Greece’s banks may need an injection of fresh emergency funds to operate on Monday as people rushed to pull out money after Prime Minister Alexis Tsipras called a referendum that could decide his country’s fate in the euro.
Two senior Greek retail bank executives said as many as 500 of the country’s more than 7000 ATMs had run out of cash as of Saturday morning, and that some lenders may not be able to open on Monday unless there was an emergency liquidity injection from the Bank of Greece. An official with Greece’s Capital Markets Commission, the markets’ regulator, also warned that the Athens Stock Exchange may be unable to operate on Monday without a cash injection into the banking system. A Greek central bank spokesman said it was making efforts to supply money.
The European Central Bank’s governing council was expected to hold a conference call on Sunday to review the banks’ liquidity condition, said a Greek official, who asked not to be named in line with policy. The Frankfurt-based central bank said in a Twitter post that it’s closely monitoring developments and would review the situation “in due course”.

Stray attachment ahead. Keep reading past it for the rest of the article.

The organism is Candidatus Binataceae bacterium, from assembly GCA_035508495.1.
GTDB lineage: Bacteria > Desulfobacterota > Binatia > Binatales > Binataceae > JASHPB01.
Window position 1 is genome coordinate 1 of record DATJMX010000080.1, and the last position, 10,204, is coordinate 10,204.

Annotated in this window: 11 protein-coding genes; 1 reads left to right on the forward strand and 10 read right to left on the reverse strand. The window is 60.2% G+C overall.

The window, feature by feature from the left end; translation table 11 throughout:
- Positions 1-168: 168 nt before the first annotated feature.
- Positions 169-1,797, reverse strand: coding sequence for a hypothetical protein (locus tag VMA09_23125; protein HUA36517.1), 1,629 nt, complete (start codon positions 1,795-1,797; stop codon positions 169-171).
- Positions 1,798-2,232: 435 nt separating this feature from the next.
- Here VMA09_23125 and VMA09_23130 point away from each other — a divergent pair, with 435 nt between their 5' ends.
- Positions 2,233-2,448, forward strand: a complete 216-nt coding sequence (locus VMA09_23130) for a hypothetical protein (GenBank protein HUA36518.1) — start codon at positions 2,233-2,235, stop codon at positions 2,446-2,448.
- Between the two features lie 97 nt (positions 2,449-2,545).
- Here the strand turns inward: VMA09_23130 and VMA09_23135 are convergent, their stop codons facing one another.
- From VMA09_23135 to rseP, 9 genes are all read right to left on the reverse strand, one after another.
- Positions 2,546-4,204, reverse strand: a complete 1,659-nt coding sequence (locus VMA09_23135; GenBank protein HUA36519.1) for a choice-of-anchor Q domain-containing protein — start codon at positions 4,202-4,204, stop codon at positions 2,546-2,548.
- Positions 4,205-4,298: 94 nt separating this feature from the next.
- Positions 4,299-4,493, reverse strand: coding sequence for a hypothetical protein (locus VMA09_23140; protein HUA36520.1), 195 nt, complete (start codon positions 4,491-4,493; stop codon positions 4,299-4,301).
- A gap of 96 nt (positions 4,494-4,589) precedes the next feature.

Some banks were placing limits in daily cash transactions. Yiota Kardogianni, a manager at a branch of Piraeus Bank SA, said cash withdrawals were limited at 3000 euros ($4375) daily and ATM withdrawals at 600 euros. Alpha Bank AE had set a daily limit of 5000 euros for most of its branches since last week.
“I’m here to take my mother’s pension out before the machine runs out of cash,” said Erato Spyropoulou, who was standing in a line of about eight people at one of National Bank of Greece SA’s ATMs. “It’s very worrying what’s happening because people don’t know what they’re being asked to vote for. It’s the last nail in Greece’s coffin.”
Full article: Greeks drain ATMs as Prime Minister Alexis Tsipras calls referendum to decide country’s fate (The Age)